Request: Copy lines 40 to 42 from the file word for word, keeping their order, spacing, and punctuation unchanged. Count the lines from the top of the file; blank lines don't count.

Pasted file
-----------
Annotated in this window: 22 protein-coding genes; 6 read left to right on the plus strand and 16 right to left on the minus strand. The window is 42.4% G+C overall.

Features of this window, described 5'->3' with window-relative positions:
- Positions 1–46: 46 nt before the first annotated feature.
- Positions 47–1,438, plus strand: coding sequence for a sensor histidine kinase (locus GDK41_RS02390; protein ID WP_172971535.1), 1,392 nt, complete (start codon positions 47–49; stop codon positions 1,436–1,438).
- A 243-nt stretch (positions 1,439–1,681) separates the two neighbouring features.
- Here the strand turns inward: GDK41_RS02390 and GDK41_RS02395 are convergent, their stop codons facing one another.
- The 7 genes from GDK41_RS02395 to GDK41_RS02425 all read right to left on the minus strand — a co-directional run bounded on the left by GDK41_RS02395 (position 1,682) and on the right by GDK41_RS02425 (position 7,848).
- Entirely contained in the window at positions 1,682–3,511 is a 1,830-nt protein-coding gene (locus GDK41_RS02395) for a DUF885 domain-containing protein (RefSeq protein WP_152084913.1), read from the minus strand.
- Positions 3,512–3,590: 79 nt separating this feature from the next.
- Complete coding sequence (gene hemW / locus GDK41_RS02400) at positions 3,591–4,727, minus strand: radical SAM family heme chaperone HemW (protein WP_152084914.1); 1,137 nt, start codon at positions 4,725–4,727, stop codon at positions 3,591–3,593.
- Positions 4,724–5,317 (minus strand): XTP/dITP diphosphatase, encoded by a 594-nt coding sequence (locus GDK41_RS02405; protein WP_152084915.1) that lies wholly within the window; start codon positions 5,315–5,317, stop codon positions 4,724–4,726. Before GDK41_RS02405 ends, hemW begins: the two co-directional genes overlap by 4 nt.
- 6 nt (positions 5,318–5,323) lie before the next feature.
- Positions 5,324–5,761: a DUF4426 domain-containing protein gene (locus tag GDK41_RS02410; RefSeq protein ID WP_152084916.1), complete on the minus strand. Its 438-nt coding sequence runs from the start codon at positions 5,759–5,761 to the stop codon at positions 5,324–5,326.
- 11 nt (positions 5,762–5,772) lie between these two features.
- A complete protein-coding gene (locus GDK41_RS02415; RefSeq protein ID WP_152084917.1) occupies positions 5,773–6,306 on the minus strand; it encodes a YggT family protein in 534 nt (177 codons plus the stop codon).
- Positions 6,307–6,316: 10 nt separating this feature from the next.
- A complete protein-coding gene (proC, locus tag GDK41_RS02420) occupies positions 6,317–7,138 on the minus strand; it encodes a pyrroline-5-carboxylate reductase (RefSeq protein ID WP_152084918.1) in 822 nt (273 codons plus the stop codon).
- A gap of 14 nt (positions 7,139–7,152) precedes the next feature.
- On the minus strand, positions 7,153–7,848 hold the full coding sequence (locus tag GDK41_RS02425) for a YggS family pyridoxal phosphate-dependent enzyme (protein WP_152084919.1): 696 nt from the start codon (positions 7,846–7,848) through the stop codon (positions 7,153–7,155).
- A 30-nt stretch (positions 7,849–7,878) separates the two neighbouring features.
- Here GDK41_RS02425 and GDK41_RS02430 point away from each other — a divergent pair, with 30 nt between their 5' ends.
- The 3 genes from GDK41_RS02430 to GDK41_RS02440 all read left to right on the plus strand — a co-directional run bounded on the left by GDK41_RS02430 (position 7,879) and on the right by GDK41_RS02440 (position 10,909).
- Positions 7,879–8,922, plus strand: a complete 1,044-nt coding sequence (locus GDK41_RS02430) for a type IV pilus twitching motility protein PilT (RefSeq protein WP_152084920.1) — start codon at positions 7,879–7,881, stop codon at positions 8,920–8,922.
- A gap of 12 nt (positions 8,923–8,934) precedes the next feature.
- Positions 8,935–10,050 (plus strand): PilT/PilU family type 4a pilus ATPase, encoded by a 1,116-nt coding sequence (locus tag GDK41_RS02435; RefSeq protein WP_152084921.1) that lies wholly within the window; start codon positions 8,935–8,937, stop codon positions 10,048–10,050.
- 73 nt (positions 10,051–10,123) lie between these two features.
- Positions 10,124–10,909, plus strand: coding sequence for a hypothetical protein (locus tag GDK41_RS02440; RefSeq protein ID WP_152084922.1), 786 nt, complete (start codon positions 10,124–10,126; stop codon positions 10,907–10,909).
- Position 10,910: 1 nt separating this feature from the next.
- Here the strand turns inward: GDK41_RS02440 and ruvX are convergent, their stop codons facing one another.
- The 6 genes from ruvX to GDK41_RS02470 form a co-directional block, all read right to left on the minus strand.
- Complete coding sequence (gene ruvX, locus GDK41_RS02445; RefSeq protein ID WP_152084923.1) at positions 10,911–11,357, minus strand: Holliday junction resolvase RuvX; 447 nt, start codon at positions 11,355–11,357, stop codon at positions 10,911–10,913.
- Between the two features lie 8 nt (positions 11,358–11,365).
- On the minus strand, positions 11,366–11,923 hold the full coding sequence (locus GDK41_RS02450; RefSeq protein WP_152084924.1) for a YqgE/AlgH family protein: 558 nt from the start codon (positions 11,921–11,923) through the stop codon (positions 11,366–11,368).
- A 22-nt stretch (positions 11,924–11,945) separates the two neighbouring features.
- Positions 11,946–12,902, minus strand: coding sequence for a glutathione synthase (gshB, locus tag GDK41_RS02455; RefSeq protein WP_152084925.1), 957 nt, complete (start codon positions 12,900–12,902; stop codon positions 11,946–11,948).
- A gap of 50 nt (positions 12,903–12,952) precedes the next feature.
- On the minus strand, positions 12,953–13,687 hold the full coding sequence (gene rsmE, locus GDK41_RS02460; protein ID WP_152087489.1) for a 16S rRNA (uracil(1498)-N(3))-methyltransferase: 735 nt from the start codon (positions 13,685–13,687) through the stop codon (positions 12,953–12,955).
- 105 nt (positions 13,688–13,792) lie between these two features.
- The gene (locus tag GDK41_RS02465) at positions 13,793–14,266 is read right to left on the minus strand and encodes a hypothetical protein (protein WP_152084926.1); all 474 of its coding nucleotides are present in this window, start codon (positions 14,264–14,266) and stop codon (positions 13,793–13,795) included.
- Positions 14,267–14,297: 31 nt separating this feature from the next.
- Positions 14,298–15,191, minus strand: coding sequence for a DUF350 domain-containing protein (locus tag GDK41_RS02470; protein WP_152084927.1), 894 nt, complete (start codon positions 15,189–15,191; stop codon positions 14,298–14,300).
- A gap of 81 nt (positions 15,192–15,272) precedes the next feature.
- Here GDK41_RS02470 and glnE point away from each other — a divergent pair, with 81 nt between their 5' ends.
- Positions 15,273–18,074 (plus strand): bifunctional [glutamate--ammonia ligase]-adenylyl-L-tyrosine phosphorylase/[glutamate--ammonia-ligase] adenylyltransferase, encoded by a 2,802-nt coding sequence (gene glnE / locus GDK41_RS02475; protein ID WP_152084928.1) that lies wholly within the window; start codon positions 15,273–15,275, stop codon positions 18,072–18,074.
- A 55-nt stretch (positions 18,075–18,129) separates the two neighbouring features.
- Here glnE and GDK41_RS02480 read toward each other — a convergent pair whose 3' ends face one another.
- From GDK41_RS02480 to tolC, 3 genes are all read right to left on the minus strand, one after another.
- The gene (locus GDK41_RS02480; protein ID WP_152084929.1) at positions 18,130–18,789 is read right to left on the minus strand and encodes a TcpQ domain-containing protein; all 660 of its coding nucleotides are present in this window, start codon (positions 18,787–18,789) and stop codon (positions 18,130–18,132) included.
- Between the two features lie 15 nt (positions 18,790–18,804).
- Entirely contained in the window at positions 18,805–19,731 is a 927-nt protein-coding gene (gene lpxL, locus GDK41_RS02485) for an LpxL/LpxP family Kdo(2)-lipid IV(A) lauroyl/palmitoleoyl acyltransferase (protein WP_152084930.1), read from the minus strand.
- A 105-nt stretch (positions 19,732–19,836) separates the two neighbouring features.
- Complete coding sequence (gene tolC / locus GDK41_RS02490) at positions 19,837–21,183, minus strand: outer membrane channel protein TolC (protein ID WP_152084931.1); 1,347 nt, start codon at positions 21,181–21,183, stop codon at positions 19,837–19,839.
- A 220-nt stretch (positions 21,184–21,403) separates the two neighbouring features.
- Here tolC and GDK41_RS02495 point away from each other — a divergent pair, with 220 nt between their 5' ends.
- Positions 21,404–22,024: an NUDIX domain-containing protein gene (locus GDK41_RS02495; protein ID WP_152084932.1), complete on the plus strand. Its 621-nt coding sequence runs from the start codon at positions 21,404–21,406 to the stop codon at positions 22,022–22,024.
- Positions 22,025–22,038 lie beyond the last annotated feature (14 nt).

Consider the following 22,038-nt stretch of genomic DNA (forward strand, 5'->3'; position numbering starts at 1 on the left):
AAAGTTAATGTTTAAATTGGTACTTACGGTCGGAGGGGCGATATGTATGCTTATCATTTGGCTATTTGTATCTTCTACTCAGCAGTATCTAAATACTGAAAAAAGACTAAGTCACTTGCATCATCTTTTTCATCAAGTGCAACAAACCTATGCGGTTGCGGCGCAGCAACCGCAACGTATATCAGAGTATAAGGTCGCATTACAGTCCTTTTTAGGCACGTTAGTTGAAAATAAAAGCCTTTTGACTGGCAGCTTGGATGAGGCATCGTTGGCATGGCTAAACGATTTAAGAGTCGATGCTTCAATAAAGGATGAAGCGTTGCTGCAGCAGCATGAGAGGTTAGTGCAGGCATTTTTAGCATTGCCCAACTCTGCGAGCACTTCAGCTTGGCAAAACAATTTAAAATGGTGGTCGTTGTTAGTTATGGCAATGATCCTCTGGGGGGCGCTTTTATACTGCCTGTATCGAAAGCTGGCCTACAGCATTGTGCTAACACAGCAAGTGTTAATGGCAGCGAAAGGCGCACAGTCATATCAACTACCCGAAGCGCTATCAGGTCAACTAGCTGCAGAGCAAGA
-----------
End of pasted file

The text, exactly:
- Positions 14,267–14,297: 31 nt separating this feature from the next.
- Positions 14,298–15,191, minus strand: coding sequence for a DUF350 domain-containing protein (locus tag GDK41_RS02470; protein WP_152084927.1), 894 nt, complete (start codon positions 15,189–15,191; stop codon positions 14,298–14,300).
- A gap of 81 nt (positions 15,192–15,272) precedes the next feature.